Crucial victory

At the end of the Louis Vuitton America’s Cup Qualifying Round, Oracle Team USA has emerged on top. The win means Team USA will go into the opening America’s Cup match, on June 17 with one bonus point.

Photography by Ricardo Pinto, Sam Greenfield

05 June 2017


On Saturday Oracle, the Cup Holders, defeated Emirates Team New Zealand to win the round-robin qualifying phase of the 35th America’s Cup.

“We just won a race in the Cup,” USA’s Australian tactician Tom Slingsby could be heard telling the Oracle crew after they crossed the line 29 seconds in front of Team New Zealand.

On Sunday Bermuda’s Great Sound was bathed in sunshine for the scheduled first set of races in the Louis Vuitton America’s Cup Challenger Playoffs, but unfortunately the wind didn’t build into viable racing pressure.

America’s Cup Race Management (ACRM) confirmed just after 4.00pm ADT that the four scheduled Louis Vuitton America’s Cup Challenger Playoffs races planned for Sunday, June 4th, had to be postponed until Monday, June 5th as the winds across the Great Sound were below the minimum six knot limit America’s Cup Class (ACC) boats compete in.

Despite the postponement, thousands of fans basked in the glorious Bermudian sunshine and enjoyed the magnificent entertainment on offer within the America’s Cup Village.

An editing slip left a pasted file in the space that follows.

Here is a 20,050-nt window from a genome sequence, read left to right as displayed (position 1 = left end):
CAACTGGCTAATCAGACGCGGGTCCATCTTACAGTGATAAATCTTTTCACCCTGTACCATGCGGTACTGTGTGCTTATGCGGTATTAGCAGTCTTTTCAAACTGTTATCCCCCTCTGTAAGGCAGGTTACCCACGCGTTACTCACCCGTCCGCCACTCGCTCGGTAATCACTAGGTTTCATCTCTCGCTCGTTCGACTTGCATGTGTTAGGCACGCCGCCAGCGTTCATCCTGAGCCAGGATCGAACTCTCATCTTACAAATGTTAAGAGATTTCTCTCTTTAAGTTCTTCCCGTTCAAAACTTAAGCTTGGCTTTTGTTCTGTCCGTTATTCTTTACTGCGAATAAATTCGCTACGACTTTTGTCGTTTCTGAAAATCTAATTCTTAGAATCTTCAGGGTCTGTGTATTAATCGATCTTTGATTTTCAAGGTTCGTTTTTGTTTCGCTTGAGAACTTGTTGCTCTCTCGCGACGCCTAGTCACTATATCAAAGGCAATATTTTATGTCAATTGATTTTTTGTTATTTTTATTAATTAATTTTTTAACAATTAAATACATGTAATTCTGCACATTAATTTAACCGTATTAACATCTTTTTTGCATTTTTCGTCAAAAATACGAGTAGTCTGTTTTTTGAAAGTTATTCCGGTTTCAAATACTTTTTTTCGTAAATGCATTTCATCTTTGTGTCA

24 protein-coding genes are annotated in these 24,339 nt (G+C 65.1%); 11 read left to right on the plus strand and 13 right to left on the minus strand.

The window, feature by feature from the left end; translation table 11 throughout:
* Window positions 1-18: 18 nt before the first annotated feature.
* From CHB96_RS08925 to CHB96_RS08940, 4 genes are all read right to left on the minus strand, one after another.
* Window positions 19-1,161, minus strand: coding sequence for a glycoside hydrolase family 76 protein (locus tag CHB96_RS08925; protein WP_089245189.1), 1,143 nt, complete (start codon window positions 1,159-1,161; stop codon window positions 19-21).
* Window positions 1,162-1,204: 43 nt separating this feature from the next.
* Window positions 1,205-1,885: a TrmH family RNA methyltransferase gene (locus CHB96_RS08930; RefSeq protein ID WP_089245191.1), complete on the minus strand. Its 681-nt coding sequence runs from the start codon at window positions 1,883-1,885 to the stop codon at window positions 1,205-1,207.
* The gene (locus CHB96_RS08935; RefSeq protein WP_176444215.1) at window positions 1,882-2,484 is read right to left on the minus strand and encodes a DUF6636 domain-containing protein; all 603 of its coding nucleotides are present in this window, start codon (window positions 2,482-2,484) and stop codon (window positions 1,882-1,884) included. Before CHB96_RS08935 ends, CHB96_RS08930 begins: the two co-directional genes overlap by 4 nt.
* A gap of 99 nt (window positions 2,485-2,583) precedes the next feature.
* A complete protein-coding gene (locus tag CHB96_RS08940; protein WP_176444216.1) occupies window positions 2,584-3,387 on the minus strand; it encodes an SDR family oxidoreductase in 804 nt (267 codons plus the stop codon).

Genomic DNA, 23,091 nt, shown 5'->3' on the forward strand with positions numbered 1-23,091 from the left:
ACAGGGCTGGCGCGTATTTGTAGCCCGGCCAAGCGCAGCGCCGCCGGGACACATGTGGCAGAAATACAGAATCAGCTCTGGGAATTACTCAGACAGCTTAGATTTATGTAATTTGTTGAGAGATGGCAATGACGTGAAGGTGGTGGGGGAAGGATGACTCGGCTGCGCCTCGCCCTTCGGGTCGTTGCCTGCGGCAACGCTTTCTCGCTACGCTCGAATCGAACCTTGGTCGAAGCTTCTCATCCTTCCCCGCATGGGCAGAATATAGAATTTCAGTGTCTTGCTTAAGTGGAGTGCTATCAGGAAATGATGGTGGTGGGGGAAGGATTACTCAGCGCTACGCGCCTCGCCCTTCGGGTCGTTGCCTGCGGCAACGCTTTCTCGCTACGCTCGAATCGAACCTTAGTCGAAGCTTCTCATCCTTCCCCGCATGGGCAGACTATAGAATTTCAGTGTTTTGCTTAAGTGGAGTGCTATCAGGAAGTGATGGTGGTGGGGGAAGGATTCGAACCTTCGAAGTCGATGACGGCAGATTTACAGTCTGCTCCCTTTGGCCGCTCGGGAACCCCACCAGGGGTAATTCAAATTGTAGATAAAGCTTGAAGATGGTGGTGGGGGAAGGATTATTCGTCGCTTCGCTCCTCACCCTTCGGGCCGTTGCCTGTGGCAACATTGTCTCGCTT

Speaking about the decision to postpone Sunday’s scheduled races to Monday 5th June, (early morning Tuesday 6th June AEST), ACRM Regatta Director Iain Murray, said, “Whilst we tried hard to race, we unfortunately had to postpone the four races planned for Sunday until Monday because the winds simply didn’t reach the required six knot strength. This is how it is sometimes in sailing – here in Bermuda we have been spoilt for action so far, and today was just one of those days.

“The conditions look better so we’ll look to restart at around 2.00pm on Monday (3am Tuesday AEST), with Peter Burling and Emirates Team New Zealand vs Sir Ben Ainslie’s Land Rover BAR first, then Dean Barker’s SoftBank Team Japan against Nathan Outteridge and Artemis Racing.”


The crews in the first scheduled semi-final, Emirates Team New Zealand and Britain’s Land Rover BAR, had sat on board their catamarans waiting to see if the wind would build, trying to stay out of the beating sun.

British challenger Ainslie had looked relaxed, with the postponement clearly suiting him and his crew.

“We know that and our competitors know that so we want to get through today and look forward to better weather forecast for tomorrow and the rest of next week,” he said.

Earlier Ainslie, whose crew did just enough to get through the qualifying round but lacking consistency in both speed and the execution of manoeuvres, had said the pressure was on New Zealand as the “in-form” team.

As the highest scoring challenger during the qualifier round which ended on Saturday, Emirates Team New Zealand chose Ainslie’s team as their semi-final opponents, leaving Sweden’s Artemis Racing and SoftBank Team Japan to compete in the other.

The team which notches up five wins first progresses to the final to decide who will go on to challenge Oracle Team USA.

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